However, this control is only a part of the game. It is not the process. The process is driven by vibrations, which facilitate movement. The bodies of the people participating are exhibiting the phenomenon of entrainment. The movement of the sound becomes the movement of the body, and so too, the movement of the mind.

It is clear from the line on page 253 where it is written, “At such moments one does not move to the sound, one is the movement of the sound, created and borne by it; hence, nothing is difficult.”

I believe this activity eventually causes a removal of the active thought process, due to the activity of the body and not of any spirit. The body has modes, and I believe it appears as if these ritualists have mistaken a mode of tranquility with an unnatural phenomenon. I believe it appears natural. It may seem hard to believe that something odd isn’t happening, because of the strange behaviors of the people, but of course these are people who for their entire lives learned to prove to others they have loa, by acting in patterns that seem unnatural. It seems to me to be a socially motivated behavior. It seems to be heavily based on a person’s own sense of identity of self.

Participation in the event is characterized as bravery, the opposite as “cowardice.”

All of that said, the most interesting part of the ritual is the connection of the behavior to vast repositories of knowledge, about the history of the people and their way of life through reflection on death. This seems no different than the Egyptians and many tribal cultures perhaps.

What is amazing to me is that the behavior itself, cultivates and stimulates the knowledge and leads to the people remembering it better. Their very neurons are grown due to their behaviors as a group, and their memories are shared through communication. So as an activity done by everyone in a vast area at the same place and time, it is profound to think it might have the effect of distributing knowledge around society itself, directly and physically cultivating the minds of each member. The knowledge itself is an accumulation of hundreds if not thousands of years of humans passing on their wisdom to their children, and in some way without being able to even say or imagine that knowledge, it is preserved by the very ritual itself. A culture and potentially a people’s very DNA are affected by this ritual.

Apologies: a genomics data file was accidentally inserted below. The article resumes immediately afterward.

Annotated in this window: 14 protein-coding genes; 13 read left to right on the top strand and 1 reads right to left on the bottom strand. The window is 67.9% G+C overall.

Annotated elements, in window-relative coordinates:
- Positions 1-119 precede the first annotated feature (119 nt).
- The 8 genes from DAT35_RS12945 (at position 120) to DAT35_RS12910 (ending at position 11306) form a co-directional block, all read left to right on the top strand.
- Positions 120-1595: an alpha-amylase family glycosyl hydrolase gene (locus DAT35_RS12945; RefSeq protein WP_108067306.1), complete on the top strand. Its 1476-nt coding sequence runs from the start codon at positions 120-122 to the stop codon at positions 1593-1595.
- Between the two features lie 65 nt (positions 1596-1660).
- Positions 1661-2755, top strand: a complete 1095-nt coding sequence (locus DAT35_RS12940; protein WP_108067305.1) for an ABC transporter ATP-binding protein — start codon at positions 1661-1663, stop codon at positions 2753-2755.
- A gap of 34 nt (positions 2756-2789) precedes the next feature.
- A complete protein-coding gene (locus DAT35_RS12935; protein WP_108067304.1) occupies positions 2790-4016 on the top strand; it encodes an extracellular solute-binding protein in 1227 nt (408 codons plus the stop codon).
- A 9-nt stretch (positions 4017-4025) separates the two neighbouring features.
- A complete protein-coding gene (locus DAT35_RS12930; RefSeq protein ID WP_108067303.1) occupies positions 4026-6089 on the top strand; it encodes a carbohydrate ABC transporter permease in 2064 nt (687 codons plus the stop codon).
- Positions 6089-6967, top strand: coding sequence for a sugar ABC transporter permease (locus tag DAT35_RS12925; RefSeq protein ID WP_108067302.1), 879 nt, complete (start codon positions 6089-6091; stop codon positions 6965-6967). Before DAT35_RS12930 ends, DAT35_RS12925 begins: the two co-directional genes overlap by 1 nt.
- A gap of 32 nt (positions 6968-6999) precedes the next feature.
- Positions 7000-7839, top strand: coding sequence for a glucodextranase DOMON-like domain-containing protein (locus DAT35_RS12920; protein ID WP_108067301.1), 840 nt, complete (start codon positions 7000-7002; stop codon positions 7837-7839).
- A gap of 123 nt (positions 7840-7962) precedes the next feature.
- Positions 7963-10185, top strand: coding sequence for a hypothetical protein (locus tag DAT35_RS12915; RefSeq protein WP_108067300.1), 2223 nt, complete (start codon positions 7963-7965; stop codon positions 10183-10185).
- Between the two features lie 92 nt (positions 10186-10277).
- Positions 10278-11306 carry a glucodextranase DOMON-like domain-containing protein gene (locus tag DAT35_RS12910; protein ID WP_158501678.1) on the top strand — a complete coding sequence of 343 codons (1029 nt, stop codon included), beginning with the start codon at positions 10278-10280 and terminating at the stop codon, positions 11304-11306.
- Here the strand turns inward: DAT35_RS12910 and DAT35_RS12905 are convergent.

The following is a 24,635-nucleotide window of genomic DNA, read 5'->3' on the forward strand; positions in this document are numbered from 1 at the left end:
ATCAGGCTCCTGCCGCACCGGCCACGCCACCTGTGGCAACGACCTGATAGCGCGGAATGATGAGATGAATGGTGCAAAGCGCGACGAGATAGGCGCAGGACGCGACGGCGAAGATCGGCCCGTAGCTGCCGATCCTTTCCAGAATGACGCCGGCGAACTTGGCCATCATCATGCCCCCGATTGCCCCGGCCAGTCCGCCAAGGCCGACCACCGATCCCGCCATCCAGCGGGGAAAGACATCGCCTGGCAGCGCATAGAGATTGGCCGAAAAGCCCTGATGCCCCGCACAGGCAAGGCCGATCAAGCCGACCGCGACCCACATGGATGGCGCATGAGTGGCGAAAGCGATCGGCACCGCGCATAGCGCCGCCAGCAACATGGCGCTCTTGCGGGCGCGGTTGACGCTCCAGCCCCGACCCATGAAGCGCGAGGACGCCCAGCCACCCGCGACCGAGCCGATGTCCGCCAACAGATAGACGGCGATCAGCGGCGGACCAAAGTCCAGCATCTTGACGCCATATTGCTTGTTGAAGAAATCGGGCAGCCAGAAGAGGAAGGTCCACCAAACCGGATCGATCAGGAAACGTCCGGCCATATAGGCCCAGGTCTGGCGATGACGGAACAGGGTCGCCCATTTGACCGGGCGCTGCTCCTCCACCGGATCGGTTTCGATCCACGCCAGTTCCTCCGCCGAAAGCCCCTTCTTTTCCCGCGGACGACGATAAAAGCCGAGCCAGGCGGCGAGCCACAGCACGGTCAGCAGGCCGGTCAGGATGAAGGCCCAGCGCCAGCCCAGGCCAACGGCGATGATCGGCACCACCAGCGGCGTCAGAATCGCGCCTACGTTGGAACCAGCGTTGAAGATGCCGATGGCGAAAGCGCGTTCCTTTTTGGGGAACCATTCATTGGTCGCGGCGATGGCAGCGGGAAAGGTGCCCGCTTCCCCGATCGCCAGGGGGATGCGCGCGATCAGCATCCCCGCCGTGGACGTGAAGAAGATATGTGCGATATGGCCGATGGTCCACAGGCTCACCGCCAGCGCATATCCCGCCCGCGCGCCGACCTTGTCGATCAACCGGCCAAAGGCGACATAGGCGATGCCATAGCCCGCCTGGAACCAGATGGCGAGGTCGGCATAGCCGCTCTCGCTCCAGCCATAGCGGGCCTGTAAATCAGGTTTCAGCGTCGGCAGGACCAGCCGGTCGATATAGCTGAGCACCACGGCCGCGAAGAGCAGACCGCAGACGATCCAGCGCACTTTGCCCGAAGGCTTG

Overall, this practice of possession is multi-faceted and filled with mystery and delight, which is precisely what people love to do on a Friday night all over the world. It is perhaps what bees are doing every day, and we look on bees like a lesser intelligence; ourselves as greater. What does that say about us? Perhaps we do not know ourselves. In knowing ourselves, do we not fit other patterns found in the natural world? The beauty of all of this is that it appears as evidence that humans and all life on earth exhibit similar patterns, and that’s quite profound to me. It’s ironic to think, that these people are quite in tune with their own nature, and yet describe that nature as something unnatural.

The experience of life is a phenomenon that cannot adequately be described by the living. To describe the phenomenon of existence as anything but life, seems absurd. Yet somehow it may be the very strength of human society and the species itself to go along with the flow of practices enshrined in social behavior.